Warming Up To Summer Squash

Diana Helfand
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Wednesday - January 17, 2007
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Water is the most essential item on Earth. Without it, we have no life.

It is found in a myriad of places - in the form of rain or snow from clouds, in oceans and streams, frozen in the polar ice caps - literally covering 70 percent of our planet’s surface. We drink it, use it in cooking and use it to grow crops.

Now water has become a commodity for export by Deep Ocean Hawaii, a new Hawaii Kai-based company whose principals have years of experience in the scientific and water industries. They plan to provide shipments around the world for use in bottling, making upscale cosmetic and beauty products, and meeting emergency situations head-on when water is unavailable or at a premium due to drought or war.

Water is the main ingredient in many soups, perfect for enjoyment this time of year when even Hawaii gets “chilly,” so with that in mind, we dedicate this recipe to German-born Rudy Ahrens, president and CEO of the new company.

A variety of summer squash, zucchini is thought to have originated in Italy and looks like a large cucumber. Most varieties of squash are classified as summer or winter squash depending on their storage life. Summer squash cannot be stored for very long, whereas winter squash has a longer life. Summer squash is picked while very young, and both the seeds and skin are tender enough to be edible. The thin smooth, skin can be yellow or green, and some have stripes or speckles. It has a cream-colored flesh that is actually quite bland, and the most flavorful zucchini are between 6 and 8 inches long.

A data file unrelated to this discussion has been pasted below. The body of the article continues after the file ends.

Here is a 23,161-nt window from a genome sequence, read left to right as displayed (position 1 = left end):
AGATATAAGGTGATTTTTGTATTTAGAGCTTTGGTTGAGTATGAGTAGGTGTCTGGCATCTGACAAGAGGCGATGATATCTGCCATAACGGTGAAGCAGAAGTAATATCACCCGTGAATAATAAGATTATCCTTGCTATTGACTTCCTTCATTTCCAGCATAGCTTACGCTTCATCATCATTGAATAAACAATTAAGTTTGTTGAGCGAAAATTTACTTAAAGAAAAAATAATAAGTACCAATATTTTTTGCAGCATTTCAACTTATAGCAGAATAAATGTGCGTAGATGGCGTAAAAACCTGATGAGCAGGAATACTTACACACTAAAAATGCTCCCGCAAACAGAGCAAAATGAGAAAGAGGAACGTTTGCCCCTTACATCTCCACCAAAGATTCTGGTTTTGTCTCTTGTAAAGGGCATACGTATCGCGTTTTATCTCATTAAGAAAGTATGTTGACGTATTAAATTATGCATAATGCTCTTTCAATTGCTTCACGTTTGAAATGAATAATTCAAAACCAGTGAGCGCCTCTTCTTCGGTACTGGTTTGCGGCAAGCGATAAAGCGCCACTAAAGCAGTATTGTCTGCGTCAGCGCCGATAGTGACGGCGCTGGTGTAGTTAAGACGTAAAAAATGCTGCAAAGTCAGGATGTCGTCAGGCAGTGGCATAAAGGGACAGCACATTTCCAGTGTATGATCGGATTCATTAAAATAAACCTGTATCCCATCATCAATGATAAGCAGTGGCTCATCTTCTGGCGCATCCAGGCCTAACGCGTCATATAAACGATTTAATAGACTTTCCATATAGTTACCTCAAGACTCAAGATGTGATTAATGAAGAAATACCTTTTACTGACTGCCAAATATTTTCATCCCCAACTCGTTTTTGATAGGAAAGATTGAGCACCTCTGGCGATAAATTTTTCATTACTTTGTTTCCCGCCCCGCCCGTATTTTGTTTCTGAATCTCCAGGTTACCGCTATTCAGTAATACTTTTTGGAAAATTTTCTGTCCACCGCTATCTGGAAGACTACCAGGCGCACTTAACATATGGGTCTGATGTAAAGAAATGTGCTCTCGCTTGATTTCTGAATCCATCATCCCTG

When purchasing, look for firm, unblemished zucchini with a glossy skin, and avoid zucchini with spots, as it has been exposed to cold.

To store zucchini, place in a perforated plastic bag in the refrigerator, where it should keep for about a week. Do not wash until just before use.

Zucchini may also be frozen; cut into slices and blanch for 2 minutes. Once frozen, it will keep for about 3 months.

It is an excellent source of potassium and vitamin A, and contains vitamin C, folic acid and copper.


* 1 tablespoon olive oil
* 1 Maui sweet onion, chopped
* 4 carrots, sliced
* 3 cloves garlic, sliced thinly
* 2 zucchini, cut into small chunks
* 1 cup frozen peas * 5 Roma tomatoes, cut into chunks
* 1/2 teaspoon oregano
* 1/2 teaspoon dried dill
* salt and fresh ground black pepper, to taste
* 8 cups water
* 1 12-ounce package small elbow macaroni, cooked,rinsed and drained
* grated Parmesan cheese, for garnish

Heat oil in a large soup pot and sauté onion, carrots, garlic and zucchini for about 7 minutes until translucent and vegetables are fork-tender. Stir in peas and tomatoes and cook until tomatoes are slightly wilted, stirring a few times. Add oregano, dill, salt and pepper, and stir to combine.

Add water, stir, and cook for about 20 minutes on low heat until vegetables are fully cooked. Adjust seasoning to taste. Add cooked macaroni. Serve with a sprinkle of Parmesan cheese.

Makes eight servings.

Approximate Nutrition Information Per Serving:

Calories: 150 Fat: 3 grams Cholesterol: 0 milligrams Sodium:180 milligrams, but will vary depending on how much salt is added

(Diana Helfand, author of “Hawaii Light and Healthy” and “The Best of Heart-y Cooking,” has taught nutrition in the Kapiolani Community College culinary arts program.)

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